An analytics firm that uses artificial intelligence to write English-language reports said its largest customer, Shell, has pulled the plug on its technology until it is “better placed to exploit the benefits”.
The three-year contract, worth up to $10 million (£6 million) allowed the oil giant to use Arria’s natural language engine to support decisions on the oil firm’s offshore platforms in the Americas.
In a statement the tech firm said the termination, “does not reflect the value it [Shell] sees in Arria’s technology, to which Shell has responded positively and which is demonstrated by the significant development work done to date. The directors of Arria understand that when Shell is better placed to exploit the benefits offered by Arria's technology will Shell consider re-establishing the relationship with Arria.”
Shell refused to comment on any contractual matters this morning and did not mention Arria in its financial results released yesterday.
It has previously discussed its big data strategies openly. Primarily an SAP shop, it announced that it would use the in-memory engine Hana to create a new well and reservoir facility management tool. It also signed a long-term contract with the German vendor to use Hana data analytics in the cloud until 2020.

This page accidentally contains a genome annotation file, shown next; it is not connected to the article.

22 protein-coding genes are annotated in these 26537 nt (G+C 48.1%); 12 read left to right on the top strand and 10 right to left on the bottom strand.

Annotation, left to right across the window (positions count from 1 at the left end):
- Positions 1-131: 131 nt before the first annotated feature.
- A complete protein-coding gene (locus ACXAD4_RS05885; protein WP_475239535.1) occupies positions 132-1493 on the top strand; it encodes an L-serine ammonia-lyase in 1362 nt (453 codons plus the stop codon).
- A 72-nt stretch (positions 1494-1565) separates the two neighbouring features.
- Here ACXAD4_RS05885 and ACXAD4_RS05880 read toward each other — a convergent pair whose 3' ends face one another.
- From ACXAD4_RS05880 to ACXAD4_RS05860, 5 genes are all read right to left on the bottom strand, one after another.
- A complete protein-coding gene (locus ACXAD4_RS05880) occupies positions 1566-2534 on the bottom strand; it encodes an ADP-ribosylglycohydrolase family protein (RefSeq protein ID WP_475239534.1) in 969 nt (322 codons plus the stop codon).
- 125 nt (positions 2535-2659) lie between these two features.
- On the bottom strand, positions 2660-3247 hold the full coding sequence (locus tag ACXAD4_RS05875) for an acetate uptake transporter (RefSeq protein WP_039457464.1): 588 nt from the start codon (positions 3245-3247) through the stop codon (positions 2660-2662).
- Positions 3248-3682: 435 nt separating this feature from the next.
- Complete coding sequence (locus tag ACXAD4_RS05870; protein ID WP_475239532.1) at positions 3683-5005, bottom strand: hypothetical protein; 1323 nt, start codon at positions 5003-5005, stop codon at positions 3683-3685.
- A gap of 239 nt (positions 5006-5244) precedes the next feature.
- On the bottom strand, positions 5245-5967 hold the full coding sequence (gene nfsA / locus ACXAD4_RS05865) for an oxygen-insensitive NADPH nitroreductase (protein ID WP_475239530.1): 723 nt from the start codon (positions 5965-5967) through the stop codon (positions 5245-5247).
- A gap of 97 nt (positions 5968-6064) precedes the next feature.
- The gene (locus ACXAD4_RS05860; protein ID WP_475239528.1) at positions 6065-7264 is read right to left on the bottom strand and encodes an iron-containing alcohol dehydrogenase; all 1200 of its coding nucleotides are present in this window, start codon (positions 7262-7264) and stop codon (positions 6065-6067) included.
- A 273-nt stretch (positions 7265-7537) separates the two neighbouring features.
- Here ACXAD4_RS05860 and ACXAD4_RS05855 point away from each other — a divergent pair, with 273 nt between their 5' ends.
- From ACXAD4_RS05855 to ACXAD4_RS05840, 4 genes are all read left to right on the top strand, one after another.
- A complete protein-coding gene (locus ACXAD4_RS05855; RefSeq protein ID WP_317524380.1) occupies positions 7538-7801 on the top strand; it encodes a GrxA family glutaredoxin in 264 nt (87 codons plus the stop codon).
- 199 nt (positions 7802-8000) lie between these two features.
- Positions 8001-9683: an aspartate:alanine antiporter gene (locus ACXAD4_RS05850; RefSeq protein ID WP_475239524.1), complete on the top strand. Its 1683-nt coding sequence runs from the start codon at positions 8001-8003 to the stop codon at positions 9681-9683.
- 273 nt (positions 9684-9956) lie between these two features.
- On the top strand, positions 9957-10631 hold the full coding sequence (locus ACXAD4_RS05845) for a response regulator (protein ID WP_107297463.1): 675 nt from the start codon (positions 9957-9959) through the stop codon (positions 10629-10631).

Arria, which uses natural language generation technologies developed at Aberdeen University, counts the UK Met Office as one of its customers.
It allows the weather and climate service to write on-demand weather forecasts for the UK public. This month it extended the contract to provide forecasts that will stream directly onto the Met Office’s website and assess whether the technology is increasing its online traffic.
Analyst Anthony Miller at TechMarketView commented: “The company yesterday announced the loss of a contract with its largest customer, Shell, which has also resulted in the suspension of discussions for a critical fundraising. Management has therefore raised the flag on Arria’s prospects as a going concern.
“They say when one door closes another opens, but unfortunately the reverse is the case for AIM-listed Arria NLG.”